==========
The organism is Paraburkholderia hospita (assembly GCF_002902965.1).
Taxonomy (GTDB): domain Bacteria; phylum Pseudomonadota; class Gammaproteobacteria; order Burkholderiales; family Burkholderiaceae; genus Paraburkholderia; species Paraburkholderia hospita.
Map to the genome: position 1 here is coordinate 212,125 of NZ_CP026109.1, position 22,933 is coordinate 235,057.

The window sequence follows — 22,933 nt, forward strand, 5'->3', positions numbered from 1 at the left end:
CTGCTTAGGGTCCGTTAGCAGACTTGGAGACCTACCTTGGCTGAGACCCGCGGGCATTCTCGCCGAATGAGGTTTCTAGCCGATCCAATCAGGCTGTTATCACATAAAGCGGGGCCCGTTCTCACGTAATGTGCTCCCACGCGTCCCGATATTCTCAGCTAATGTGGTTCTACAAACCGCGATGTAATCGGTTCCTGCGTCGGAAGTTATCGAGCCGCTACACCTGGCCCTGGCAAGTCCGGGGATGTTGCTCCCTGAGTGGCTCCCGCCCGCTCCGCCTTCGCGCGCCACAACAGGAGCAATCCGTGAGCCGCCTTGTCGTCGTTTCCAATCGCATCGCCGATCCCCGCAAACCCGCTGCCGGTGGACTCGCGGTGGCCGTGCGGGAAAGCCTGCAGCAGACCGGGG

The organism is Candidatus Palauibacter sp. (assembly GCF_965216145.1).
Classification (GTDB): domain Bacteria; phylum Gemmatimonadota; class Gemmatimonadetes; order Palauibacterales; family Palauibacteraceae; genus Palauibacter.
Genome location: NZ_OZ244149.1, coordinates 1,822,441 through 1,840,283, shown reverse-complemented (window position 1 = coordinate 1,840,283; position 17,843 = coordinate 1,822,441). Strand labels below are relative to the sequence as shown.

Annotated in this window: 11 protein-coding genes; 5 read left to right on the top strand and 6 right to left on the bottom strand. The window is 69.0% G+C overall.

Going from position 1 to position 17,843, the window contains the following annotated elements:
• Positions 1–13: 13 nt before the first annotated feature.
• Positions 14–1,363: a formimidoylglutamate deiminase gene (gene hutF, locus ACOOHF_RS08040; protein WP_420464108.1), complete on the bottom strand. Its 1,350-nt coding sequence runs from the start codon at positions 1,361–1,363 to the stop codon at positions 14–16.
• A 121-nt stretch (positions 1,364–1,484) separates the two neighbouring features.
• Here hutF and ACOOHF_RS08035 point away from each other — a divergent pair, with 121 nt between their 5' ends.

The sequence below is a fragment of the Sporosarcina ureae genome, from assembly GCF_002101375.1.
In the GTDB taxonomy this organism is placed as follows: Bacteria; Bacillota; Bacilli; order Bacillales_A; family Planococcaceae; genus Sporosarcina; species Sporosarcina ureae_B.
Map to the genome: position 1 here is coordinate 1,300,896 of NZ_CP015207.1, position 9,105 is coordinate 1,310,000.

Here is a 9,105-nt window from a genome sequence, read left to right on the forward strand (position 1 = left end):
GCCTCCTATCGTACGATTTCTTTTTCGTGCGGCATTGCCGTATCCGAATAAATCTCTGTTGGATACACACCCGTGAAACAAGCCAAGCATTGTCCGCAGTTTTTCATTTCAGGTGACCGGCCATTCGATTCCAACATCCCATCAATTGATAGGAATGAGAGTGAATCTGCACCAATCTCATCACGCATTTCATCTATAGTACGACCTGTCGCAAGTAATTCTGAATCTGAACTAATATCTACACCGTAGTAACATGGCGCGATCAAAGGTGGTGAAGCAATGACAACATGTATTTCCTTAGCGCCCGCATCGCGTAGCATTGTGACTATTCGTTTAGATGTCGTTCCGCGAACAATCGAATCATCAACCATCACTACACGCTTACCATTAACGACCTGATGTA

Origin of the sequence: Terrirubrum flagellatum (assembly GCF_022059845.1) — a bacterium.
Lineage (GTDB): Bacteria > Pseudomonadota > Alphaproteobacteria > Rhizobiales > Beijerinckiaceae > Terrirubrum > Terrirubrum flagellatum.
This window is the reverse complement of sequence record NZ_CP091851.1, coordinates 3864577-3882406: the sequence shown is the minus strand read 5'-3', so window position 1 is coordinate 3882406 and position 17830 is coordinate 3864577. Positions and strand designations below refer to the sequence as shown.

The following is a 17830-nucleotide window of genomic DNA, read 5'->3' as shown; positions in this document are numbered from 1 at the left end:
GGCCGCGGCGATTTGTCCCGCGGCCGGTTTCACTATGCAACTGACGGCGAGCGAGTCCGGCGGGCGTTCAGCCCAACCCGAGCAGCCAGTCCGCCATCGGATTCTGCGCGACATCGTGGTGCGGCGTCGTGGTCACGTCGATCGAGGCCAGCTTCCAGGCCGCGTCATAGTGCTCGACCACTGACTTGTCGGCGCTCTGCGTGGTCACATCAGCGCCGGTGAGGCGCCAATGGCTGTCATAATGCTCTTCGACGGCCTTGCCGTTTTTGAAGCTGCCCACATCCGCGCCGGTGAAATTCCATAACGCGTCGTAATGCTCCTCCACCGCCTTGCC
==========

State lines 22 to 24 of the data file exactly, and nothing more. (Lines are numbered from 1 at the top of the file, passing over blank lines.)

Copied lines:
This window is the reverse complement of sequence record NZ_CP091851.1, coordinates 3864577-3882406: the sequence shown is the minus strand read 5'-3', so window position 1 is coordinate 3882406 and position 17830 is coordinate 3864577. Positions and strand designations below refer to the sequence as shown.

The following is a 17830-nucleotide window of genomic DNA, read 5'->3' as shown; positions in this document are numbered from 1 at the left end:
GGCCGCGGCGATTTGTCCCGCGGCCGGTTTCACTATGCAACTGACGGCGAGCGAGTCCGGCGGGCGTTCAGCCCAACCCGAGCAGCCAGTCCGCCATCGGATTCTGCGCGACATCGTGGTGCGGCGTCGTGGTCACGTCGATCGAGGCCAGCTTCCAGGCCGCGTCATAGTGCTCGACCACTGACTTGTCGGCGCTCTGCGTGGTCACATCAGCGCCGGTGAGGCGCCAATGGCTGTCATAATGCTCTTCGACGGCCTTGCCGTTTTTGAAGCTGCCCACATCCGCGCCGGTGAAATTCCATAACGCGTCGTAATGCTCCTCCACCGCCTTGCC